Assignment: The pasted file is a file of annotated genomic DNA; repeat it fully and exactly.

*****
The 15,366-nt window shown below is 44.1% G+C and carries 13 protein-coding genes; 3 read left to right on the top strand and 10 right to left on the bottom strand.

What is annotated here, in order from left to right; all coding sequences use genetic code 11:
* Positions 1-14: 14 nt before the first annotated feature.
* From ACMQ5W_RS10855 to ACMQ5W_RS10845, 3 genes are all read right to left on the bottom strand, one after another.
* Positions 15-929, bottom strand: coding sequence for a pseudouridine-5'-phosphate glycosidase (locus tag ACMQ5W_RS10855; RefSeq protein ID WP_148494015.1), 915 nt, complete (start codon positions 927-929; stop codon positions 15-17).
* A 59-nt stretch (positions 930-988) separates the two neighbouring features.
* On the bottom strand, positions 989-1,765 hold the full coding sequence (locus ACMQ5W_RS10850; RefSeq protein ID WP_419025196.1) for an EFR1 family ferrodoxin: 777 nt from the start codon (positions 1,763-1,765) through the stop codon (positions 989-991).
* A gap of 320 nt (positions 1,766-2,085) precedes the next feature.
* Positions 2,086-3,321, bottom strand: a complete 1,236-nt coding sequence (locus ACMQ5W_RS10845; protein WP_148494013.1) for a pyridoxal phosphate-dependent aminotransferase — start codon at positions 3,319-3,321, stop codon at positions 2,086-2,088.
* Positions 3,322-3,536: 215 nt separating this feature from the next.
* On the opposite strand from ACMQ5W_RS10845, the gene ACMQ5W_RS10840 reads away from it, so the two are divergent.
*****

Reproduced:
The 15,366-nt window shown below is 44.1% G+C and carries 13 protein-coding genes; 3 read left to right on the top strand and 10 right to left on the bottom strand.

What is annotated here, in order from left to right; all coding sequences use genetic code 11:
* Positions 1-14: 14 nt before the first annotated feature.
* From ACMQ5W_RS10855 to ACMQ5W_RS10845, 3 genes are all read right to left on the bottom strand, one after another.
* Positions 15-929, bottom strand: coding sequence for a pseudouridine-5'-phosphate glycosidase (locus tag ACMQ5W_RS10855; RefSeq protein ID WP_148494015.1), 915 nt, complete (start codon positions 927-929; stop codon positions 15-17).
* A 59-nt stretch (positions 930-988) separates the two neighbouring features.
* On the bottom strand, positions 989-1,765 hold the full coding sequence (locus ACMQ5W_RS10850; RefSeq protein ID WP_419025196.1) for an EFR1 family ferrodoxin: 777 nt from the start codon (positions 1,763-1,765) through the stop codon (positions 989-991).
* A gap of 320 nt (positions 1,766-2,085) precedes the next feature.
* Positions 2,086-3,321, bottom strand: a complete 1,236-nt coding sequence (locus ACMQ5W_RS10845; protein WP_148494013.1) for a pyridoxal phosphate-dependent aminotransferase — start codon at positions 3,319-3,321, stop codon at positions 2,086-2,088.
* Positions 3,322-3,536: 215 nt separating this feature from the next.
* On the opposite strand from ACMQ5W_RS10845, the gene ACMQ5W_RS10840 reads away from it, so the two are divergent.